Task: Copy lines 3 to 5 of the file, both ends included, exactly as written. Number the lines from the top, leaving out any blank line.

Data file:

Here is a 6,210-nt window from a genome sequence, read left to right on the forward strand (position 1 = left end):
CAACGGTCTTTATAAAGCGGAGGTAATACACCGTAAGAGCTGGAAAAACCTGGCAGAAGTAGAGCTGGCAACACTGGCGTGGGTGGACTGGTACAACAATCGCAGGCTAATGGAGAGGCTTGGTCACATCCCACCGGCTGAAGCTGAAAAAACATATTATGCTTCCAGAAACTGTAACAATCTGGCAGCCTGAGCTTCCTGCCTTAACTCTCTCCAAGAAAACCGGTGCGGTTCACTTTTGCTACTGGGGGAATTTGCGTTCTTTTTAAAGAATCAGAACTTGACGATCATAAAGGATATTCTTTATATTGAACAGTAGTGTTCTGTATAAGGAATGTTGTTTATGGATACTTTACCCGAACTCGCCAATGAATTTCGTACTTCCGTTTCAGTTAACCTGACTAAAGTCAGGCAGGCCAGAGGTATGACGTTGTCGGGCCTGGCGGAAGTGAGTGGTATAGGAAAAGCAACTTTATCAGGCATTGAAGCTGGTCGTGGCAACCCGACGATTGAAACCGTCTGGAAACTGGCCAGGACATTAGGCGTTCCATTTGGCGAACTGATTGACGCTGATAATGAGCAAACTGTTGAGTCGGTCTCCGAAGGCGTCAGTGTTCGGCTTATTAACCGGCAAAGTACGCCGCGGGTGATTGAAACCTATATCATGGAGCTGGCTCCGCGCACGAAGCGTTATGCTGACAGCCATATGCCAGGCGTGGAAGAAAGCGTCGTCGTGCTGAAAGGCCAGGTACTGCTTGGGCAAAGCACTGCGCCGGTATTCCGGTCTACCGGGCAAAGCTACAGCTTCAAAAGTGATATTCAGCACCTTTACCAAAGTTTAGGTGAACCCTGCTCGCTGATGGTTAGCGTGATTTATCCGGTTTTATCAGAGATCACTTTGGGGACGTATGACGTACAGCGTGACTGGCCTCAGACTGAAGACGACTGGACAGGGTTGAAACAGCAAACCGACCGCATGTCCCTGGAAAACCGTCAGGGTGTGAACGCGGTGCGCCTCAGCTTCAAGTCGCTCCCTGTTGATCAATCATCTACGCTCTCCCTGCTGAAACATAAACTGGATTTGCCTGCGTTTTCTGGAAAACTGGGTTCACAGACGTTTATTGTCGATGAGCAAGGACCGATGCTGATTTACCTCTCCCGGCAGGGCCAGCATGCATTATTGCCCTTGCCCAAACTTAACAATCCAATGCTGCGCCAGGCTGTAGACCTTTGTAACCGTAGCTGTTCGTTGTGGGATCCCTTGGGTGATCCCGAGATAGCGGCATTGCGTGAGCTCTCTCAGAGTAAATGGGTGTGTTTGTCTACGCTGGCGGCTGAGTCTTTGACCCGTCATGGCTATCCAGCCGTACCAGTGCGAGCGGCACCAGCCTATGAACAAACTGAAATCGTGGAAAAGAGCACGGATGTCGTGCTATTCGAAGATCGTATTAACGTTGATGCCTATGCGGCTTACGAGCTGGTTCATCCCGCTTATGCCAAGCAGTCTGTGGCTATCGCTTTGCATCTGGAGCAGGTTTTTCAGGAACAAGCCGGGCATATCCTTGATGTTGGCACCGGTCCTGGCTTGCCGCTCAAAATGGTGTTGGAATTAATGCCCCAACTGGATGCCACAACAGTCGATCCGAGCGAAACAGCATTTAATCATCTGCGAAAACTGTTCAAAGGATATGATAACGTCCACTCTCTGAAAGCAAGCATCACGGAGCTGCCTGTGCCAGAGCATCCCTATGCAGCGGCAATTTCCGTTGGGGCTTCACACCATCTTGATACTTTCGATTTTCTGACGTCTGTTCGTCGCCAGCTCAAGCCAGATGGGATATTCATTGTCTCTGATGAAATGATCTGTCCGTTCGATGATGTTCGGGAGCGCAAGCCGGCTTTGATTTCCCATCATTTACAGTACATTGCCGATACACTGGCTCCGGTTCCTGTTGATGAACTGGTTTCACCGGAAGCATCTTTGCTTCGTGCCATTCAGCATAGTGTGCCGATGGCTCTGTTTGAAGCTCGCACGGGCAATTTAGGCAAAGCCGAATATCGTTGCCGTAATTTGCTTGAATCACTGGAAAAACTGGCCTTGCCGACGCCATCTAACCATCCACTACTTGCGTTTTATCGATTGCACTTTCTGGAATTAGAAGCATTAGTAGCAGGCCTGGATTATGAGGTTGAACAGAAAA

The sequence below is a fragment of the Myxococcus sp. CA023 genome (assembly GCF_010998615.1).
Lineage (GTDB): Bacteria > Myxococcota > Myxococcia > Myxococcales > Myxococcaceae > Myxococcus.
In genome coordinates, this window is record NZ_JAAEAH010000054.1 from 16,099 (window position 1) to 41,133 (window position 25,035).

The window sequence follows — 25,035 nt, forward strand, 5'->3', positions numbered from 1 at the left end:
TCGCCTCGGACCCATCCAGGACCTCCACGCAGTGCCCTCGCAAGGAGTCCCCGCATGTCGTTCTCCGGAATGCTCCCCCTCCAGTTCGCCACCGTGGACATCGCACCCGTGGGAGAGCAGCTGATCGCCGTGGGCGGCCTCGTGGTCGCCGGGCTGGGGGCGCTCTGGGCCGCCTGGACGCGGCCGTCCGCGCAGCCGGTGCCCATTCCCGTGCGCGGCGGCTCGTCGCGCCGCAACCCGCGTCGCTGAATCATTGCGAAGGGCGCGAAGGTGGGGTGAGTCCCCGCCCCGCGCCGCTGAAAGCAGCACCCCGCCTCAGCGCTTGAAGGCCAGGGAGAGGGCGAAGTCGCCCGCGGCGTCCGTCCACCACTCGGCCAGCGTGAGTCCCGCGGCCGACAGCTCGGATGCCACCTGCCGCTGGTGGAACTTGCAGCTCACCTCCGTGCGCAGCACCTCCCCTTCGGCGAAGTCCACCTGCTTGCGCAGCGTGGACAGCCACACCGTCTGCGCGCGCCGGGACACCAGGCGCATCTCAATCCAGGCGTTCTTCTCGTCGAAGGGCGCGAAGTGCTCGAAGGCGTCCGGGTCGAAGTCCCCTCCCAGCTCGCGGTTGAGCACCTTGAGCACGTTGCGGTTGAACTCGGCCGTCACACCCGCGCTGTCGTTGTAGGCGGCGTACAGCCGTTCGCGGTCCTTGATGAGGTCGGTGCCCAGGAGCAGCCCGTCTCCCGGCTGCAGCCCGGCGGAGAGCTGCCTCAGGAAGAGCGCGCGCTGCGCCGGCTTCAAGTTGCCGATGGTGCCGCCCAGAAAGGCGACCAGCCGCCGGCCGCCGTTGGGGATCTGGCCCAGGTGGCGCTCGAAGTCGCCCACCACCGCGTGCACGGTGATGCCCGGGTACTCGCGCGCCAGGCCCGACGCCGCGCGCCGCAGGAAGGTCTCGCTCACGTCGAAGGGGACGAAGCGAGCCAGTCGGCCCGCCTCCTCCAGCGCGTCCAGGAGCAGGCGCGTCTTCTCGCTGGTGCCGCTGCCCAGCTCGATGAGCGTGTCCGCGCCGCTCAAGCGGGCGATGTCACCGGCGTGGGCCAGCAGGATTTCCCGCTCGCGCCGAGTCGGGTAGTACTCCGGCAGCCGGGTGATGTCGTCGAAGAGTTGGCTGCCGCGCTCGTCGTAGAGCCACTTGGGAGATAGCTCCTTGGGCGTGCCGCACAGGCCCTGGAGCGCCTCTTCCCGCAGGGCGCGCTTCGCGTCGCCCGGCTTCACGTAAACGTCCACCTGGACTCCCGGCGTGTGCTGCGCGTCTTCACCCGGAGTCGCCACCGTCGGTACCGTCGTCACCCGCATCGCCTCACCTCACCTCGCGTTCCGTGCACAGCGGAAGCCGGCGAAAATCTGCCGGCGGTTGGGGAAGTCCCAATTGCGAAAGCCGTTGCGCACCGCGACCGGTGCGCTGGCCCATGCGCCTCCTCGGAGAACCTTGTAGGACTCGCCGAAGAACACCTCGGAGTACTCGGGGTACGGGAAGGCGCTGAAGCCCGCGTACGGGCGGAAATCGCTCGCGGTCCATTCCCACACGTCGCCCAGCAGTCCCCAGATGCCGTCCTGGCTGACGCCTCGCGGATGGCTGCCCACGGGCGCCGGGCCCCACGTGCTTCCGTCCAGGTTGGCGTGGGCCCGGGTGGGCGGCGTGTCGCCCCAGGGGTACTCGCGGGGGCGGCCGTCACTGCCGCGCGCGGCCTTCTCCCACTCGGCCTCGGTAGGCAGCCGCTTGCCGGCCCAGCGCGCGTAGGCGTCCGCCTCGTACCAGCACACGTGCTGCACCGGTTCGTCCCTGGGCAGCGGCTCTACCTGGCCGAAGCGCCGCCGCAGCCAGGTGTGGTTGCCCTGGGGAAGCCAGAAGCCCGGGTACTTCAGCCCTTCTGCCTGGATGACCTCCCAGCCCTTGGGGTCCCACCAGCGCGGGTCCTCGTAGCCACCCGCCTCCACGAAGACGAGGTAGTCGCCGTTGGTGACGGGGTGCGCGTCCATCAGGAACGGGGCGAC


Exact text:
The sequence below is a fragment of the Myxococcus sp. CA023 genome (assembly GCF_010998615.1).
Lineage (GTDB): Bacteria > Myxococcota > Myxococcia > Myxococcales > Myxococcaceae > Myxococcus.
In genome coordinates, this window is record NZ_JAAEAH010000054.1 from 16,099 (window position 1) to 41,133 (window position 25,035).